HC Deb 25 June 1979 vol 969 c1W
Mr. Alan Williams

asked the Prime Minister what consultations she has had with the United States Government about the reported change of orbit of the space station Skylab and about the possible significance of this change for the United Kingdom at the date of re-entry.

The Prime Minister

Her Majesty's Government have been in regular contact with the United States authorities about the re-entry into the earth's atmosphere of the Skylab space station, and have received up-to-date information about its orbital position and estimated time of re-entry. There has been no significant change in the orbit.

The latest information available from the United States authorities is that there is a 90 per cent. probability that Skylab will re-enter the earth's atmosphere between 7 and 17 July with the likely date being 12 July. It is not possible to be more precise because of variations in atmospheric density.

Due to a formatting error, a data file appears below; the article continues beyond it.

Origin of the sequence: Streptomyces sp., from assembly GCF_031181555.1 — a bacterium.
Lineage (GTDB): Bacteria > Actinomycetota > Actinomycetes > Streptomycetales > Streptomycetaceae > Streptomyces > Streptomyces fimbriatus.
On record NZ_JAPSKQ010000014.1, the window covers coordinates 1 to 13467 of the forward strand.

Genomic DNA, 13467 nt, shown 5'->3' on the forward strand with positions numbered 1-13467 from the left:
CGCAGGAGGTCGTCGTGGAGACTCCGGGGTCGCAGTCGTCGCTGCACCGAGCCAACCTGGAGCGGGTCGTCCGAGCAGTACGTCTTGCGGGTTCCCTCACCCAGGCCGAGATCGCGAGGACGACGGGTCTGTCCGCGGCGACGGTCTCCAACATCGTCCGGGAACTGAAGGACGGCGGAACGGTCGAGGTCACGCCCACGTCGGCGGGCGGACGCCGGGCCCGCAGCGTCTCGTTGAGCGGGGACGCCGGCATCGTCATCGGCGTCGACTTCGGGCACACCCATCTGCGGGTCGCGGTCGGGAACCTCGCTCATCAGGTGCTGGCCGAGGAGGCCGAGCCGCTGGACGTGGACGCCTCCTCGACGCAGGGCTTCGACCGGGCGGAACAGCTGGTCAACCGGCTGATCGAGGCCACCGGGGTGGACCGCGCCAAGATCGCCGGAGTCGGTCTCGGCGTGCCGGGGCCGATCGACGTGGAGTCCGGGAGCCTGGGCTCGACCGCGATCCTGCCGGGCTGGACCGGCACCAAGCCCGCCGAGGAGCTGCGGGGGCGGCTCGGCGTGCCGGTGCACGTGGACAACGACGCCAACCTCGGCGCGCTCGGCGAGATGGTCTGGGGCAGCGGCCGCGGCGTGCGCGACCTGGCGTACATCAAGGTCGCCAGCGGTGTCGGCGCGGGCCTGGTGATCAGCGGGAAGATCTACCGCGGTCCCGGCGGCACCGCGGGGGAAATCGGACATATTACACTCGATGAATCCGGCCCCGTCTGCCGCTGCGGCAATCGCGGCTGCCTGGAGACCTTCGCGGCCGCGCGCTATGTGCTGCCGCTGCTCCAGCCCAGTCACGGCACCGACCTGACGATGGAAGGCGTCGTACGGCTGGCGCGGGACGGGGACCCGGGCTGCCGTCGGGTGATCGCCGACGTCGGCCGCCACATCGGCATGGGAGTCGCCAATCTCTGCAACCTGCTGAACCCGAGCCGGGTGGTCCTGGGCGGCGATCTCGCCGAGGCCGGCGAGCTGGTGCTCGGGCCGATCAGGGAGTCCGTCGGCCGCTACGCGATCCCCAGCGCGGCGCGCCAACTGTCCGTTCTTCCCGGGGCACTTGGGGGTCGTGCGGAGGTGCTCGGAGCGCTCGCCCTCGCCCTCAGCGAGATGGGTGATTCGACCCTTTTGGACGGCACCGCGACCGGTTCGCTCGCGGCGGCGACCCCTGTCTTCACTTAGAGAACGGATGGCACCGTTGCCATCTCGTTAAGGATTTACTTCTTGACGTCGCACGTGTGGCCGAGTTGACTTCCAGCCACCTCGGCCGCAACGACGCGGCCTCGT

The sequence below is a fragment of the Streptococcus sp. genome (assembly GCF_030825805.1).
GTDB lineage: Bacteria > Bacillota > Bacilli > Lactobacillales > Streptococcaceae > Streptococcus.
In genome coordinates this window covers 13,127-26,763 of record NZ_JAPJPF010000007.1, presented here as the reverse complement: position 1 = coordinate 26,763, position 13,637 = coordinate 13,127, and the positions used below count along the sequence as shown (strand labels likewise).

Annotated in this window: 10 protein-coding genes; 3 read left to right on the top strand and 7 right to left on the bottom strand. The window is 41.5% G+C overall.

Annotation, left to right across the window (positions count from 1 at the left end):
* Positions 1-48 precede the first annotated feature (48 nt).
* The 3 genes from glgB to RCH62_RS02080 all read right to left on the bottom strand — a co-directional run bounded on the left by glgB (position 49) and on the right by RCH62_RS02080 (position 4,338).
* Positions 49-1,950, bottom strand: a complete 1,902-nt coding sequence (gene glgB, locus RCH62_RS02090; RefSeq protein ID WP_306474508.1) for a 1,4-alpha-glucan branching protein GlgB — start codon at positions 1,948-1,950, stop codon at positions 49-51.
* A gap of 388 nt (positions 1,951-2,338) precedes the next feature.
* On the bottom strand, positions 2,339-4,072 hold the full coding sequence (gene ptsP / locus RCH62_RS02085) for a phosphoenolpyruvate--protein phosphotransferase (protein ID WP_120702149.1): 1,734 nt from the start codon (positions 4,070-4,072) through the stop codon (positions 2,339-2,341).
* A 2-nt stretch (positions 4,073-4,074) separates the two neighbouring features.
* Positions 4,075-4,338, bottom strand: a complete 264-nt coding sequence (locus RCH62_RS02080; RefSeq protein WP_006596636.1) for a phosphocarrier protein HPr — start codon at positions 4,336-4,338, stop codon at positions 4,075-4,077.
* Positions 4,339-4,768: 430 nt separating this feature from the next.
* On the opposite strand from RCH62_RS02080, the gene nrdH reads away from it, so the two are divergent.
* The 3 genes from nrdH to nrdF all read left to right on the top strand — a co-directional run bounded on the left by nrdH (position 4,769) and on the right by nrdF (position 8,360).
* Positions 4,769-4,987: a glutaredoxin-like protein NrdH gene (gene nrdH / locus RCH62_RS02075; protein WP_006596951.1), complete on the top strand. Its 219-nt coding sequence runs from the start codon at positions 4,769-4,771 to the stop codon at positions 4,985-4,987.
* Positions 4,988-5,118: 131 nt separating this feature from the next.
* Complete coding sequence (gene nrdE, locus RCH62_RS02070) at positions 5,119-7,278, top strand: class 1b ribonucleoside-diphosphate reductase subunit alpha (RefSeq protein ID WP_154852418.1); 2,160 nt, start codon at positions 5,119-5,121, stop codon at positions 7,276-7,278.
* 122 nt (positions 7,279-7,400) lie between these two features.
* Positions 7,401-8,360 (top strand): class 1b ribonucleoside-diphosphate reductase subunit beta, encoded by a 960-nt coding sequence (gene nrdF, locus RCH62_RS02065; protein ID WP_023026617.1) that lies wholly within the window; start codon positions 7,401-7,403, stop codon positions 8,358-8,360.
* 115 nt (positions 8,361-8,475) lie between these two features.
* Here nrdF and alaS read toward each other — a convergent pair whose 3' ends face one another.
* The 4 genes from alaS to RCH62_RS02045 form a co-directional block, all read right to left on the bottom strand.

The outer limit of Skylab's path crosses the southernmost part of Cornwall and it is therefore theoretically possible that debris could land on some of the Southern Coast. The chances are, however, remote given the small area affected compared with the area of the earth traversed by Skylab. The United States Government have accepted liability under the 1972 Convention on International Liability for damage caused by space objects.

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